Brewster Sessions of 1869

The Brewster Sessions were the "annual meetings of licensing justices to deal with the grant, renewal, and transfer of licences to sell intowexicating liquor".

The following report is based on newspaper coverage of the Huddersfield Borough sessions held on 26 August and 27 August 1869.

For the first time, due to a change in the law, licences for premises outside the immediate Huddersfield Borough were held at the separate Upper Agbrigg Division sessions on 31 August 1869.

Huddersfield Borough Brewster Sessions

The main session was held at the Court House in Huddersfield before magistrates Mayor Charles Henry Jones (chair), G. Armitage, Wright Mellor, S.W. Haigh, W. Wrigley, W. Keighley, J. Hirst, Colonel Brooke, Joseph Norton, John Kaye, William Brooke, and James Bradbury.

A new Act of Parliament (Wine and Beerhouse Act 1869) had come into force which brought the licensing of beerhouses under the control of local magistrates. Given this increased the number of licences they had to consider, it had been decided that they would only consider those which lay within the remit of the Borough — this was reported as comprising 170 premises (86 public houses and 84 beerhouses).

The Mayor then read the annual police report which noted that 37 offences had been committed by 35 licencees and 552 people had been prosecuted for drunkenness (which equated to 8½ of the population).

The following public house licencees were then admonished for offences:

The following beerhouse keepers were then admonished:

A number of objections to licence renewals were then heard, causing some renewals to be deferred to the adjourned session:

  • Elizabeth Fearnley (King's Arms Inn, Lowerhead Row) — recently fined 40s. plus costs for permitting drunkenness and disorderly company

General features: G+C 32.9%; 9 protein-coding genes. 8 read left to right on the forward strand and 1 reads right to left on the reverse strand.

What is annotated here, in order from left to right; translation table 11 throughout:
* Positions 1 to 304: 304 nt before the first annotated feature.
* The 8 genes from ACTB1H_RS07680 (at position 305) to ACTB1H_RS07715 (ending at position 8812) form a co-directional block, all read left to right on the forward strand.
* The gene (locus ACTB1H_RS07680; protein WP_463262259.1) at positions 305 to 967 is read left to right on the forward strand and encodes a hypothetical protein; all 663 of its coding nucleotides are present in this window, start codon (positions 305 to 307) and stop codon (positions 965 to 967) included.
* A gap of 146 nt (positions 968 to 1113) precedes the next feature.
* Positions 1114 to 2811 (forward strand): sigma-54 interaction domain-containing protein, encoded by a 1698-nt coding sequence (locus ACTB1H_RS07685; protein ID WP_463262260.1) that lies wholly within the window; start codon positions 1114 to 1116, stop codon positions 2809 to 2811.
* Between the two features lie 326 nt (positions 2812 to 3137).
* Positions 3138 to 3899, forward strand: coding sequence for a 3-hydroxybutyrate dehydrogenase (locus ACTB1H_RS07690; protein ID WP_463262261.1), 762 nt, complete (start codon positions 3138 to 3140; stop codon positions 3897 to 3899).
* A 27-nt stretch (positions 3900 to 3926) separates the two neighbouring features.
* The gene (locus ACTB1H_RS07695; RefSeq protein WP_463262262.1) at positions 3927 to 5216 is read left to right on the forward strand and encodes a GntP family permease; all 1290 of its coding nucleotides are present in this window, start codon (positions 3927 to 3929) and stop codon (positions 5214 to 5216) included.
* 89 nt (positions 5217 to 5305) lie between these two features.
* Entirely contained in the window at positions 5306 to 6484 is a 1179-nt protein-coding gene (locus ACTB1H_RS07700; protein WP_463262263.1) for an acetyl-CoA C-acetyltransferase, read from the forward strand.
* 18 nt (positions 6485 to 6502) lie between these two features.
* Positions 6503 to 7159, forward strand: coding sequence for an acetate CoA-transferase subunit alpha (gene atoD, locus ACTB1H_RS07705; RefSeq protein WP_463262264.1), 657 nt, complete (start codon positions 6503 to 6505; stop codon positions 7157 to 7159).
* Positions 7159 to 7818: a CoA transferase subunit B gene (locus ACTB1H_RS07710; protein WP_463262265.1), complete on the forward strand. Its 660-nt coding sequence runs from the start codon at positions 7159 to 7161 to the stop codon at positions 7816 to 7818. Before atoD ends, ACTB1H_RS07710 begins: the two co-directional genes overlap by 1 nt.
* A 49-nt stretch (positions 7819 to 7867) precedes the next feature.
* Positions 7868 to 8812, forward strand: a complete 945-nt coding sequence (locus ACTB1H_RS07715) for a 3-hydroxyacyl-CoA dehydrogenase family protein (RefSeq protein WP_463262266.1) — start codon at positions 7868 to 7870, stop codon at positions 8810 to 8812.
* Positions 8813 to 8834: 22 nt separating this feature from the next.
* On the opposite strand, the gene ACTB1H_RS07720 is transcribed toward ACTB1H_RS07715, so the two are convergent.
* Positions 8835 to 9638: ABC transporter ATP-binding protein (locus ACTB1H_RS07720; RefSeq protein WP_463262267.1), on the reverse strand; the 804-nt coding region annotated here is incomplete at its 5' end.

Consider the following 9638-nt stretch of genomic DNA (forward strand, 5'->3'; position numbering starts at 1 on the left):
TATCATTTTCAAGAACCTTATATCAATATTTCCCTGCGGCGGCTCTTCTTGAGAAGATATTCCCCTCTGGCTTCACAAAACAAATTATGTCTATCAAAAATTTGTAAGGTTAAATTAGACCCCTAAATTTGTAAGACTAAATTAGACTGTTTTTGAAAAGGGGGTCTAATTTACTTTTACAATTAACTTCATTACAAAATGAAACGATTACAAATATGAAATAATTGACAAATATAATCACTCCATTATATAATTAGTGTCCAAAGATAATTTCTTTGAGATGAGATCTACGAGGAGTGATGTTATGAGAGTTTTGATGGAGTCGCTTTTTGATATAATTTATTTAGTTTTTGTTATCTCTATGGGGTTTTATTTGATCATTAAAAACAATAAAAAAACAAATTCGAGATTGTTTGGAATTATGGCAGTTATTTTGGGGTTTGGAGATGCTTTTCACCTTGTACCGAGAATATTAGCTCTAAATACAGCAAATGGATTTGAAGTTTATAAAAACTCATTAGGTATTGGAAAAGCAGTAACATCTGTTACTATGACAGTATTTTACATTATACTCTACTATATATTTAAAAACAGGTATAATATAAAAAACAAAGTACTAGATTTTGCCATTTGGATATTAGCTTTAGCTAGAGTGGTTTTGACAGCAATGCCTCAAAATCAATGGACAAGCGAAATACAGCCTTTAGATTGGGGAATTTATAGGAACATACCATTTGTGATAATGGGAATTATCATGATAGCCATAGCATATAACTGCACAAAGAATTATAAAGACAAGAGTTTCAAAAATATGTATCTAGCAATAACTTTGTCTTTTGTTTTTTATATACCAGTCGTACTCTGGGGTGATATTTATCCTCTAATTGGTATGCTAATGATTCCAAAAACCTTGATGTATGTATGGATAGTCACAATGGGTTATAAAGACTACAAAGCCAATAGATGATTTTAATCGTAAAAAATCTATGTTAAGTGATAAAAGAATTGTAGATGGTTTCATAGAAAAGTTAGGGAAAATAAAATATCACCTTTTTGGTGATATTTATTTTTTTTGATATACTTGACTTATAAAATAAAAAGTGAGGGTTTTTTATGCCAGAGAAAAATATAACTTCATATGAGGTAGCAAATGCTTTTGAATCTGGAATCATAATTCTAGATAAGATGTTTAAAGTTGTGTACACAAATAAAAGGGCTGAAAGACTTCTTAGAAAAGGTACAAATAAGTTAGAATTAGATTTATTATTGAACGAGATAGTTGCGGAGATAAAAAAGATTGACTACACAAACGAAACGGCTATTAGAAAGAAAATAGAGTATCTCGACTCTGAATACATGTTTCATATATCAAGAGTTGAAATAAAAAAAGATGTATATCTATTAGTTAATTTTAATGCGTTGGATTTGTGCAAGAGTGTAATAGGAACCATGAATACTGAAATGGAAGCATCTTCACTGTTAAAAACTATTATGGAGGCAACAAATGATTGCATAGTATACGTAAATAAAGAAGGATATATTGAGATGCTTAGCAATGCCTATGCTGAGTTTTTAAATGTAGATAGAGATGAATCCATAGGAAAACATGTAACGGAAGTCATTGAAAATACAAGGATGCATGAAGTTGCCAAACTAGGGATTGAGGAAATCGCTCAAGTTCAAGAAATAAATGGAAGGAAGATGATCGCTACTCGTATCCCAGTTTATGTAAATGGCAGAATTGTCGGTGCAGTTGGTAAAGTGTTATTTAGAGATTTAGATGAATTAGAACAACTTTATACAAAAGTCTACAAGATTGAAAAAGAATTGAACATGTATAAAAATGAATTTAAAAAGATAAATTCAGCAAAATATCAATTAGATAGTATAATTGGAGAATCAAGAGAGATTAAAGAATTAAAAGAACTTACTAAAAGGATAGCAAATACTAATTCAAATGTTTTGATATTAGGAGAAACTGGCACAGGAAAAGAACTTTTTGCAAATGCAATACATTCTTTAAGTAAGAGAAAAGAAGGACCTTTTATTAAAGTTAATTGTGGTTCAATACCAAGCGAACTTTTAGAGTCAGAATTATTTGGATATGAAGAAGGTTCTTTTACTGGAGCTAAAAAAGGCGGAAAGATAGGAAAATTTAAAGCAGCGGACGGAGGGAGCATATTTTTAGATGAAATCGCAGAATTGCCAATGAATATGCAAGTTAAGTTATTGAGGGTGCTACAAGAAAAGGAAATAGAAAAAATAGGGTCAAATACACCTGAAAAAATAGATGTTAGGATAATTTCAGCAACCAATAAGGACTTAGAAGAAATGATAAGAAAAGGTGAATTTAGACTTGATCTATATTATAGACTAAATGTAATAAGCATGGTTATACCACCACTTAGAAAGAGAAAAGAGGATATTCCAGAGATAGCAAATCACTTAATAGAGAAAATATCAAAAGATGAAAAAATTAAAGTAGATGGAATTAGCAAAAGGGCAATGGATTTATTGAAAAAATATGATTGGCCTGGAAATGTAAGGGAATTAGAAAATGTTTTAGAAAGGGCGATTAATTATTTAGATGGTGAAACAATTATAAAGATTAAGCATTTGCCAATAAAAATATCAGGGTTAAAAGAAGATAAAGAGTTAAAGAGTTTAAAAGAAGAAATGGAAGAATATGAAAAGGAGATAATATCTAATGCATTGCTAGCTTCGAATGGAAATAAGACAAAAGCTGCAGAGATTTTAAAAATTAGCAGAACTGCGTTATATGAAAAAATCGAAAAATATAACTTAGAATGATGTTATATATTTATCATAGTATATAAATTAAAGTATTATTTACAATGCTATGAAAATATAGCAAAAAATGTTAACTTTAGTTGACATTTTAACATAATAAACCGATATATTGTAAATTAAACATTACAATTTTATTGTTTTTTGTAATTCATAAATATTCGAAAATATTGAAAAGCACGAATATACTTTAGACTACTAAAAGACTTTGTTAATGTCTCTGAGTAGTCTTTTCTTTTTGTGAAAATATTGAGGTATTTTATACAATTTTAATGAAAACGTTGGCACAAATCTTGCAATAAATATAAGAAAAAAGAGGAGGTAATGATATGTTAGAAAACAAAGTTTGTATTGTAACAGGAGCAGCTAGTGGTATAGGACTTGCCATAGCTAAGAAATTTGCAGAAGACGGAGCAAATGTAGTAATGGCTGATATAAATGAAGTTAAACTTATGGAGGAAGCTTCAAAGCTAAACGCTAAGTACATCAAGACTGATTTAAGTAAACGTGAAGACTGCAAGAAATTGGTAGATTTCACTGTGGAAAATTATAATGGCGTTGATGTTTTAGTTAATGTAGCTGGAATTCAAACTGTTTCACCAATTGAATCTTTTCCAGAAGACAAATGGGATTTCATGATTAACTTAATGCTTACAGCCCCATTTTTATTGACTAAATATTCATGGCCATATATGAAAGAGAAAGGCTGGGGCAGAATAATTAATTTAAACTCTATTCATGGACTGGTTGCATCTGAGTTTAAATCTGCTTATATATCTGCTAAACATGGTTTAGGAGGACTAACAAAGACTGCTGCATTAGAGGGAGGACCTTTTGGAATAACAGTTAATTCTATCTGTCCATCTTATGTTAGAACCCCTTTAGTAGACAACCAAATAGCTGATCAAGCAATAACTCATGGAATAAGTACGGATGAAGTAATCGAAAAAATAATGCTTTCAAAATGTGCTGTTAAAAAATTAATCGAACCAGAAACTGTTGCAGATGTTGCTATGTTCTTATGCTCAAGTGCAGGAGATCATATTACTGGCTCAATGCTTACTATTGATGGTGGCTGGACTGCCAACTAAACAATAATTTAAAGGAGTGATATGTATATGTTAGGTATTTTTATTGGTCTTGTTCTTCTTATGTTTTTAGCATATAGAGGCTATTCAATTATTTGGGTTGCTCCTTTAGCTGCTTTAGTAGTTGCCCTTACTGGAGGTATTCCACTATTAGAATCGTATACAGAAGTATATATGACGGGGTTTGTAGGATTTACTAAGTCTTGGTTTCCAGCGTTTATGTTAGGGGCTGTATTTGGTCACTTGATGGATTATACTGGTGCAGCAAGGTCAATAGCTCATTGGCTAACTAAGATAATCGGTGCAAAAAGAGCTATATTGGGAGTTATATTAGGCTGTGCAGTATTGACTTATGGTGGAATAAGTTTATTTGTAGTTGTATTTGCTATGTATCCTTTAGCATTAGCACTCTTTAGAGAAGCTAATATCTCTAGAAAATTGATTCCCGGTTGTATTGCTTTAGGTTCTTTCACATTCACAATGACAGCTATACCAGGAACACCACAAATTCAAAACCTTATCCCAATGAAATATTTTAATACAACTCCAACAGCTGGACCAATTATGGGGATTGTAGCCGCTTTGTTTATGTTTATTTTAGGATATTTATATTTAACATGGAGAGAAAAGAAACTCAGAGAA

• John Poppleton (Clothiers Arms Inn, Kirkgate) — due to the number of convictions since 1864, including a sentence to 12 months' imprisonment
  • Allen Hoyle (Cambridge Arms, Upperhead Row) — multiple offences including permitting drunkenness, harbouring prostitutes, and "permitting stage plays of an immoral character without a licence"
  • David Hyde (Dublin Hotel, Kirkgate) — reportedly the "resort of prostitutes, thieves, and receivers of stolen goods"
  • William Ward (Bath Hotel, Lockwood) — for keeping improper hours and permitting drunkenness

The licences of Allen Hoyle and David Hyde were revoked.

A total of 13 new applications for full licences were submitted, but all were rejected:

applicant abode or location premises granted?
James Boothroyd Lower Houses, Almondbury Mason's Arms N
Enoch Dyson Berry Brow Brown Cow beerhouse N
James Clay Taylor Hill N
Alfred Rushworth Parkgate N
Benjamin Brooksbank Berry Brow Butchers' Arms N
Henry Harper Paddock beerhouse N
Henry Brown Spring Street Corporation Inn N
Icon Heppenstall Princess Street Palace Inn N
Joseph Ives Castlegate beerhouse N
Giles Eastwood Colne Road Bridge Inn N
Frederick Henry Oclee Lindley Harmonium Gardens Inn N
William Henry Eastwood Crosland Moor N
Delilah Ferrand Rashcliffe N

Three applications to keep a beerhouse were then heard, with only Potter's being granted:

  • Jesse Kilner (Dalton)
  • James Womersley Potter (Dalton Gardens)
  • David Firth (Lindley)

The following objections to existing beerhouse keepers were then heard, with some held over the session on 27 August:

  • John Conroy (Huddersfield Arms, Kirkgate), formerly of the Masons' Arms on Castlegate
  • Thomas Crowther Crossley (Red White and Blue, Kirkgate) — fined £20 in 1868 for embezzlement
  • Allen Chambers (Painters' Arms, Kirkgate)
  • Lydia Earnshaw (Castlegate) — declared by Inspector Moore to be the "worst house in the town"
  • Joshua France (Friendly Beerhouse, Lowerhead Row) — had appeared in front of the Bench earlier on in the day in a state of intoxication and was "marched out of court under the escort of two officers, amid much laughter"
  • Francis Ford (Green Stile Race Ground, Lindley)
  • Hannah Hopwood (Brown Cow, Castlegate)
  • Alfred Heeley (Castlegate)
  • Joe Platts (Castlegate)
  • Henry Haigh (Union Inn, Leeds Road)
  • John Haigh (Black Horse, Upperhead Row)
  • Joseph Laycock (Turnbridge Tavern, Quay Street)
  • Elizabeth Lockwood (Griffin Inn, Kirkgate)
  • Michael Tyas (Q Inn, Lowerhead Row)
  • Alfred Heeley (Lads at Home, Castlegate)
  • Robert Whiteman (reported as "York Inn" but probably Duke of York Inn on Shorehead)
  • John Wilson (Mechanics Arms, Castlegate)
  • Trevor McDermott (Masons' Tavern, Kirkgate)